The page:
This past Sunday, we saw the return of Ultimate Survival Alaska on the National Geographic Channel for a third season. This post just reflects my thoughts on what I saw, for what it’s worth.
Initially I was a big fan of the show, or more precisely of the idea of the show. Too many of the current survival shows are just scripted nonsense, teaching skills which while entertaining are largely inapplicable in a real survival situation, let alone general time spent in the wilderness. That is why I was excited when Ultimate Survival Alaska first went into production. The way the show was described to me was that it would have a group of people who had to travel through the wilderness to achieve an objective while carrying all of the gear they would need for the whole journey on their backs, having only minimal food. I though the emphasis on mobility, carrying your own gear, and lack of competition would demonstrate some actually usable skills and gear selection methodology.
The show however quickly devolved into a staged competition between teams. The gear people carried kept changing from episode to episode, and the producers were working over time to create drama, with every slip and stumble being set to dramatic music and cut half way as a transition into a commercial brake. On top of that the teams were clearly pushed to perform certain “exciting” tasks each episode. Somehow, no matter where they traveled, they would have to repel off something or climb something, even if it was the worse option available.
So, we are now back for season three. On the upside, the show has stopped pretending to have anything to do with survival. The concept was put on back burner last season when the show was turned into an adventure race, but this season it is not even mentioned. This season is purely a race between four teams. It’s not what I hoped the show would be, but at least there is less pretending. On the down side, the same over the top drama and staged antics persist.
You can see this season’s teams in the above picture. One of the aspects about this show that I still like is that all of the team members are experienced outdoorsmen. In a surprising turn for such shows, all of the participants have serious credentials under their belts.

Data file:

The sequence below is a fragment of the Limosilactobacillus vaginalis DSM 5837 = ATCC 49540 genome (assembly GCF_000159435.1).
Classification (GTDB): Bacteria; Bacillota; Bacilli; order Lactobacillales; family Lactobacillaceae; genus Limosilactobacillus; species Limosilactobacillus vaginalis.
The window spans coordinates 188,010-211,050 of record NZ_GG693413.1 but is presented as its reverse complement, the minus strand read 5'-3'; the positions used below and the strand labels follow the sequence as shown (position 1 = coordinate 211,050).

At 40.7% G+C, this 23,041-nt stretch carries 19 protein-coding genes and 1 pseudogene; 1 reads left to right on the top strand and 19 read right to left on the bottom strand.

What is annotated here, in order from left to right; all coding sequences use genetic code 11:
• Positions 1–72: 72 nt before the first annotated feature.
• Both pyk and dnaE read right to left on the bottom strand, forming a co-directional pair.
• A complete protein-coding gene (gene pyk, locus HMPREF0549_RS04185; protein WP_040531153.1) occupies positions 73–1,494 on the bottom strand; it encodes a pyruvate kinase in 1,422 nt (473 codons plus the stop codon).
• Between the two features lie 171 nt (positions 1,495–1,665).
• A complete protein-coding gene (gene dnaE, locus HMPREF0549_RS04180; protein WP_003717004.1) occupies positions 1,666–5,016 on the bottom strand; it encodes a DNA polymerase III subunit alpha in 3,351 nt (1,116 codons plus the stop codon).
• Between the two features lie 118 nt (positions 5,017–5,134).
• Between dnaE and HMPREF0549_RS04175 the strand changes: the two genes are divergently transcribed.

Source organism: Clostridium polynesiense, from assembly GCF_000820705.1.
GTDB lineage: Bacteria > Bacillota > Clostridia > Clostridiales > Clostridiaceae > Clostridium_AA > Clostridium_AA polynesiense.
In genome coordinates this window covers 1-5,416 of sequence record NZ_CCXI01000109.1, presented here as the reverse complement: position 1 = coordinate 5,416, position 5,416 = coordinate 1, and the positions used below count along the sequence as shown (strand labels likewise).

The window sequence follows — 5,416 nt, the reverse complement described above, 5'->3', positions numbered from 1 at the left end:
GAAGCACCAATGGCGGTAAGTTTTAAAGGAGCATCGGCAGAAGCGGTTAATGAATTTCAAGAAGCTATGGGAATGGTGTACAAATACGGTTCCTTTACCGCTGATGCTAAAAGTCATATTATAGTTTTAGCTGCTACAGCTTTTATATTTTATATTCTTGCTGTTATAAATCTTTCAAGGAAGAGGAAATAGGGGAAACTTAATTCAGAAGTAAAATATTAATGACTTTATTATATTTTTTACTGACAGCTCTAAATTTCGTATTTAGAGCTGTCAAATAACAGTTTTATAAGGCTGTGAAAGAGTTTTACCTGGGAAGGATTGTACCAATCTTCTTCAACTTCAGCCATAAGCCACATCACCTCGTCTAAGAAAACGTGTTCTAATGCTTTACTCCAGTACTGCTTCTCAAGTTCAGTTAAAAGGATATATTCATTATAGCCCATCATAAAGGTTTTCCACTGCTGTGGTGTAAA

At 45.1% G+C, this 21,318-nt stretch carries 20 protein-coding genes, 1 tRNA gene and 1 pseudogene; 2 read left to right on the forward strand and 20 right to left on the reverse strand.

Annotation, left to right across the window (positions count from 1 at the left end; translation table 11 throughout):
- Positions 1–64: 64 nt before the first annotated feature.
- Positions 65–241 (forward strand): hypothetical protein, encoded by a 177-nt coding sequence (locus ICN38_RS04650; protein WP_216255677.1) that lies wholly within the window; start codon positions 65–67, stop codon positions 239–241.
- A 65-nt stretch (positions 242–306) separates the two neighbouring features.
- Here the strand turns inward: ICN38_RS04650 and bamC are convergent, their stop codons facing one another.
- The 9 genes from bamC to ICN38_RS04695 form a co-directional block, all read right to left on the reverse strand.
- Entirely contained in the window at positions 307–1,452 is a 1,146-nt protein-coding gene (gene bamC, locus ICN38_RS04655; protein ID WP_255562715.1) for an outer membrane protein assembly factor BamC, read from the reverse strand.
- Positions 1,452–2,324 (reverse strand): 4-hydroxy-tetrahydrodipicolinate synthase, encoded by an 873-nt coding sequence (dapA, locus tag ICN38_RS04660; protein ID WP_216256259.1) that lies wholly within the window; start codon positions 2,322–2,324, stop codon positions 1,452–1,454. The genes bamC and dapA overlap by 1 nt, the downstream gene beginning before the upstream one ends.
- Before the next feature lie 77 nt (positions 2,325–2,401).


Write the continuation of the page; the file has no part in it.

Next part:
This season the competition again seems to be between Team Endurance and the Military Team, which were minutes apart from each other during the first two stages of the race. Team Alaska has three very experienced mountaineers on it, but Marty Raney just doesn’t seem to have enough in his battery to keep up and make the team competitive. He adds a lot of character to the show, along with some bizarre gear choices, but poor gear selection along with too many miles under his belt make him the team’s boat anchor. Lastly, Team Lower 48 seems to serve no other function so far than to embarrass the lower 48 states. Team member James Sweeney seems to have serious anger management issues, or possible some type of substance abuse problem, and just about every scene featuring the team is composed of him being an all around poor example of a human being.
The most interesting part of the show for me was seeing this season’s gear selection. While in prior seasons the teams were more diverse, this season the gear choices seem to have converged, possibly because we have so many returning contestants who have already figured out what works and what doesn’t.
Everyone wore mountaineering boots. I saw a few Nepal Evos and Baturas and a pair of plastic boots. Everyone seemed to have a pair of ice tools, and the military team was heavily loaded with commercially available gear, from packs to clothing. The only outlier was again, Marty Raney, sporting a wooden pack frame complete with a gold sifting pan hanging from the back. Luckily when it came time to actually ski, he got rid of the pair of old wooden skis he had sticking from his pack and put on the functional pair that was provided.
Anyway, still a fun show to watch. I look forward to seeing who wins.